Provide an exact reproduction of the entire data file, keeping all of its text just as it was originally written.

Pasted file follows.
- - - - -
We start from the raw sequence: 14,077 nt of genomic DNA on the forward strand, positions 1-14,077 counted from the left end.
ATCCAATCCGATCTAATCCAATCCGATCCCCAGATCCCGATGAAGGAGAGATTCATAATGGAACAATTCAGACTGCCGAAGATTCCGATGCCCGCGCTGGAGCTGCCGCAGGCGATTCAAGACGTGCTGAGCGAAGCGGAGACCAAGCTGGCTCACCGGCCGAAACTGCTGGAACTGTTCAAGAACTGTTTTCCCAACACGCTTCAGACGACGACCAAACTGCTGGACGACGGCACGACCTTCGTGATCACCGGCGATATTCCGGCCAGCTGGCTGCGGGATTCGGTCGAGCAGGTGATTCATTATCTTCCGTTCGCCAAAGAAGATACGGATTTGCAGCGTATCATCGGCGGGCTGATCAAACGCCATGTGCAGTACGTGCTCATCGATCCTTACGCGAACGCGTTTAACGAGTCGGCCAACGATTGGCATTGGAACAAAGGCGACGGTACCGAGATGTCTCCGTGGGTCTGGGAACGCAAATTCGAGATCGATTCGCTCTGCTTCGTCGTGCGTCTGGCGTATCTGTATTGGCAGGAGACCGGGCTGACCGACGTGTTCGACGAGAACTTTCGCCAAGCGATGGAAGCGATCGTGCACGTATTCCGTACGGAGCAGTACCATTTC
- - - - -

We start from the raw sequence: 14,077 nt of genomic DNA on the forward strand, positions 1-14,077 counted from the left end.
ATCCAATCCGATCTAATCCAATCCGATCCCCAGATCCCGATGAAGGAGAGATTCATAATGGAACAATTCAGACTGCCGAAGATTCCGATGCCCGCGCTGGAGCTGCCGCAGGCGATTCAAGACGTGCTGAGCGAAGCGGAGACCAAGCTGGCTCACCGGCCGAAACTGCTGGAACTGTTCAAGAACTGTTTTCCCAACACGCTTCAGACGACGACCAAACTGCTGGACGACGGCACGACCTTCGTGATCACCGGCGATATTCCGGCCAGCTGGCTGCGGGATTCGGTCGAGCAGGTGATTCATTATCTTCCGTTCGCCAAAGAAGATACGGATTTGCAGCGTATCATCGGCGGGCTGATCAAACGCCATGTGCAGTACGTGCTCATCGATCCTTACGCGAACGCGTTTAACGAGTCGGCCAACGATTGGCATTGGAACAAAGGCGACGGTACCGAGATGTCTCCGTGGGTCTGGGAACGCAAATTCGAGATCGATTCGCTCTGCTTCGTCGTGCGTCTGGCGTATCTGTATTGGCAGGAGACCGGGCTGACCGACGTGTTCGACGAGAACTTTCGCCAAGCGATGGAAGCGATCGTGCACGTATTCCGTACGGAGCAGTACCATTTC